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Publication numberUS4333059 A
Publication typeGrant
Application numberUS 06/134,676
Publication dateJun 1, 1982
Filing dateMar 27, 1980
Priority dateMar 31, 1979
Also published asDE3011933A1, DE3011933C2
Publication number06134676, 134676, US 4333059 A, US 4333059A, US-A-4333059, US4333059 A, US4333059A
InventorsHiroyasu Yamaguchi, Takashi Ishii
Original AssigneeTokyo Shibaura Denki Kabushiki Kaisha
Export CitationBiBTeX, EndNote, RefMan
External Links: USPTO, USPTO Assignment, Espacenet
Power amplifying circuit
US 4333059 A
Abstract
A power-amplifying circuit embodying this invention comprises a pre-amplifier for amplifying an input signal, a push-pull amplifier including first and second transistors driven in accordance with an output from the pre-amplifier, and a feedback circuit which detects output currents from the first and second transistors and supplies a current corresponding to a product of output currents from the first and second transistors to the pre-amplifier through a negative feedback path in order to regulate the quiescent currents of the first and second transistors. The push-pull amplifier is driven by a power source having a prescribed level of voltage. The feedback circuit and pre-amplifier are driven by an auxiliary power source whose voltage is obtained by adding through a bootstrap capacitor the output voltage from the push-pull amplifier to a referential voltage slightly lower than the power supply voltage by a resistor.
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Claims(4)
What we claim is:
1. A power-amplifying circuit which comprises:
pre-amplifier means for amplifying an input signal;
output means including a push-pull pair of first and second transistors driven in accordance with an output signal from said pre-amplifier means;
feedback means for detecting currents of said first and second transistors and for supplying a signal corresponding to a product of the currents detected to said pre-amplifier means through a negative feedback path in order to regulate the quiescent currents of said first and second transistors;
a power supply terminal which is connected to said output means with a prescribed level of voltage impressed thereon; and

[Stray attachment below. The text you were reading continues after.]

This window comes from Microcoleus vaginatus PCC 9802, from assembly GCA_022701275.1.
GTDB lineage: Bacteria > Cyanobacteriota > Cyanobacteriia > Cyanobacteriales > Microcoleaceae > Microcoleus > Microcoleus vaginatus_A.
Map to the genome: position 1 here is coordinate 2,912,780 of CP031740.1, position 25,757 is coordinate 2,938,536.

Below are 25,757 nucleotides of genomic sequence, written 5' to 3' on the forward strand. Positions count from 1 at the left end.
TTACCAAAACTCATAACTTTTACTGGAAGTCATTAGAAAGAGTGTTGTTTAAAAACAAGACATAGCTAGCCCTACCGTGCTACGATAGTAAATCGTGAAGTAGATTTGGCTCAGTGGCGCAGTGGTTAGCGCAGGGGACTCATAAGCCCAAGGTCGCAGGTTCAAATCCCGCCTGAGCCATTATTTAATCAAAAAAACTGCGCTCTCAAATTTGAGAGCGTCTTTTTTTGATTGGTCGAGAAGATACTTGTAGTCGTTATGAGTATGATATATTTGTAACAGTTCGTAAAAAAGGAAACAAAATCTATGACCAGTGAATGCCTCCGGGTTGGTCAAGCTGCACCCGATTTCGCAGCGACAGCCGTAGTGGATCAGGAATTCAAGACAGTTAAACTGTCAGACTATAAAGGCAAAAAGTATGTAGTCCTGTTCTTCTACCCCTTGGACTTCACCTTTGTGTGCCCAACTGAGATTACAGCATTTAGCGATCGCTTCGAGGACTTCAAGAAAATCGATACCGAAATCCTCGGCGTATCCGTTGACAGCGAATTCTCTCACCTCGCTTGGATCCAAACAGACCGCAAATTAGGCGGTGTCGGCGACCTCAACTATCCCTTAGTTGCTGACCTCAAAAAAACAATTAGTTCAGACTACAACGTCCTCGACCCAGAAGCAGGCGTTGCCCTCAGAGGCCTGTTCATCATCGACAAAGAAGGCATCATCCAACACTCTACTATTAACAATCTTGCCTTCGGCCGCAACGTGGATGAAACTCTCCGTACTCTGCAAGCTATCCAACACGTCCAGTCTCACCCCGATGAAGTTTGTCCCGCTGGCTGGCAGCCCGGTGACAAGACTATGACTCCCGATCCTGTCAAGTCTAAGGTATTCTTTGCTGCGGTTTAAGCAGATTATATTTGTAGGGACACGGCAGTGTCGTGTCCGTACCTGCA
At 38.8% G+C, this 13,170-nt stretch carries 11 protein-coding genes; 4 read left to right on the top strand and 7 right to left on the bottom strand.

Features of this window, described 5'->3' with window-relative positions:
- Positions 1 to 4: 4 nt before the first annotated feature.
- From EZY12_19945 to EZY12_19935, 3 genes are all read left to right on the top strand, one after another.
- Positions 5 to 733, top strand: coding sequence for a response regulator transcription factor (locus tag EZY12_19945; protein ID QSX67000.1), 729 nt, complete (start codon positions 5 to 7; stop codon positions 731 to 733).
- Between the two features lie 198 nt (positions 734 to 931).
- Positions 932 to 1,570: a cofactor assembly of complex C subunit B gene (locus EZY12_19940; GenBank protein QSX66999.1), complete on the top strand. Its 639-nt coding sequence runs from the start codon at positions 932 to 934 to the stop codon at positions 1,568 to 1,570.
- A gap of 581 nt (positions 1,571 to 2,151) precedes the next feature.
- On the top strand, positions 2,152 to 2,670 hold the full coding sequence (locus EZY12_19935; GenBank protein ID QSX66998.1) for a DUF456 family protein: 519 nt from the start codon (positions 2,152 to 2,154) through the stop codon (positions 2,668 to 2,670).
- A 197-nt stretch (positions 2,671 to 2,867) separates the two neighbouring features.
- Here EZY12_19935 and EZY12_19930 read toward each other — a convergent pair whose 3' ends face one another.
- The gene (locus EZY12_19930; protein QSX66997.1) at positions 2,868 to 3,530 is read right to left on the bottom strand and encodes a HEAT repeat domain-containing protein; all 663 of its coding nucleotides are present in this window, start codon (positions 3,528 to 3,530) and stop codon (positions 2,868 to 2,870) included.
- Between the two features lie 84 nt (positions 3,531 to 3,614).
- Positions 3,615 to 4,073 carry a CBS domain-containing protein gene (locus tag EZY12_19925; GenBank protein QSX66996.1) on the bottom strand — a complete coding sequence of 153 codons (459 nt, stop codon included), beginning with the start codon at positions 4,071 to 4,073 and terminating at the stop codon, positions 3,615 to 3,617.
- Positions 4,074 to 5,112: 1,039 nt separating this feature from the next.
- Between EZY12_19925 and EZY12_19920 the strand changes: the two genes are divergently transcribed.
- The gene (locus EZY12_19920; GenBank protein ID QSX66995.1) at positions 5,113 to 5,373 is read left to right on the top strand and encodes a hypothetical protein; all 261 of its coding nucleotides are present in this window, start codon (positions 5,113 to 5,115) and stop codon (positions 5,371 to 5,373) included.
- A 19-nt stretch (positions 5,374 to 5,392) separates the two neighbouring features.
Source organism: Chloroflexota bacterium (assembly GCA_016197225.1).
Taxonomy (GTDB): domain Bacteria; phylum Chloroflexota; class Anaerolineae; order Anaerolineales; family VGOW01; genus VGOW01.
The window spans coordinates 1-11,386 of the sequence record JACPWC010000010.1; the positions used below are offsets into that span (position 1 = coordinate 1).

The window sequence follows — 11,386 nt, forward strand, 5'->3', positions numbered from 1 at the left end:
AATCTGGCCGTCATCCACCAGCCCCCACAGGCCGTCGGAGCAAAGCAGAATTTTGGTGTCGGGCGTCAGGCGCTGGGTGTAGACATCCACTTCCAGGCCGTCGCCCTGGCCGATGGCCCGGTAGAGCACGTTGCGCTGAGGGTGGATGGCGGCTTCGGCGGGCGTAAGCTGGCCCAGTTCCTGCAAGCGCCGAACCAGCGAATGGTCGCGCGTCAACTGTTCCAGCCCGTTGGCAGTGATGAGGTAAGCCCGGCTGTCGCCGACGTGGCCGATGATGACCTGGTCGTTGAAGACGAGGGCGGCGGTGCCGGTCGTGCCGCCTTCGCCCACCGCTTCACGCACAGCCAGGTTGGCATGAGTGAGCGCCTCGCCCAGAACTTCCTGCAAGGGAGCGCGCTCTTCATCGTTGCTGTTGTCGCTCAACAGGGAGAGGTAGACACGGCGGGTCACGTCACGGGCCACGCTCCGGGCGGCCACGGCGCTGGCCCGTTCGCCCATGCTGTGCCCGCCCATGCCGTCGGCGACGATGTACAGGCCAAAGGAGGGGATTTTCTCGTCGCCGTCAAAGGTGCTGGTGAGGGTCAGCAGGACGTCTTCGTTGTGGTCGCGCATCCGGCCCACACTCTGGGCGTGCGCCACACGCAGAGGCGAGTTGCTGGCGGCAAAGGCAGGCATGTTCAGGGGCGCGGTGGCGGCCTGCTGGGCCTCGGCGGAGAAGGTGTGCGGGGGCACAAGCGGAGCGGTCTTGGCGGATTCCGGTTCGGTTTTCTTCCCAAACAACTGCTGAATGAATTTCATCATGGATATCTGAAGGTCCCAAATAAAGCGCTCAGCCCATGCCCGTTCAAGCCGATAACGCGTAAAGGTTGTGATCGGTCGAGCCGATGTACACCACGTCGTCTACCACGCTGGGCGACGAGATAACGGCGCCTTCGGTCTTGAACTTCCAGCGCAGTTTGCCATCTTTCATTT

bias means connected to said feedback means and pre-amplifier means for selectively providing a voltage thereto higher than said prescribed level of voltage.
2. The power-amplifying circuit according to claim 1, wherein said first and second transistors are formed of NPN type transistors; said feedback means comprises third and fourth transistors whose bases are respectively connected to those of said first and second transistors, fifth and sixth transistors which are respectively driven by output currents from the collectors of said third and fourth transistors, and whose bases are connected together, and seventh and eighth transistors whose base-emitter voltages are added together to a sum equal to those of base-emitter voltages of said fifth and sixth transistors, and an output current from one collector of seventh and eighth transistor is supplied to said pre-amplifier means through the negative feedback path; and said bias terminal is connected to the power supply terminal through a resistor and also to the output terminal of said output means through a bootstrap circuit.
3. The power-amplifying circuit according to claim 2, wherein said fifth and seventh transistors act as diodes with the respective base and collector shortcircuited; and said bias terminal is connected to a power source having a higher voltage than said prescribed voltage level impressed on said power supply terminal.
4. The power-amplifying circuit according to claim 1, wherein said feedback means supplies said preamplifier means through the negative feedback path with a signal corresponding to a difference between a product of output currents from said first and second transistors and a constant current generated by a constant current source.
Description

This invention relates to a power-amplifying circuit, whose output stage is formed of a push-pull pair of transistors.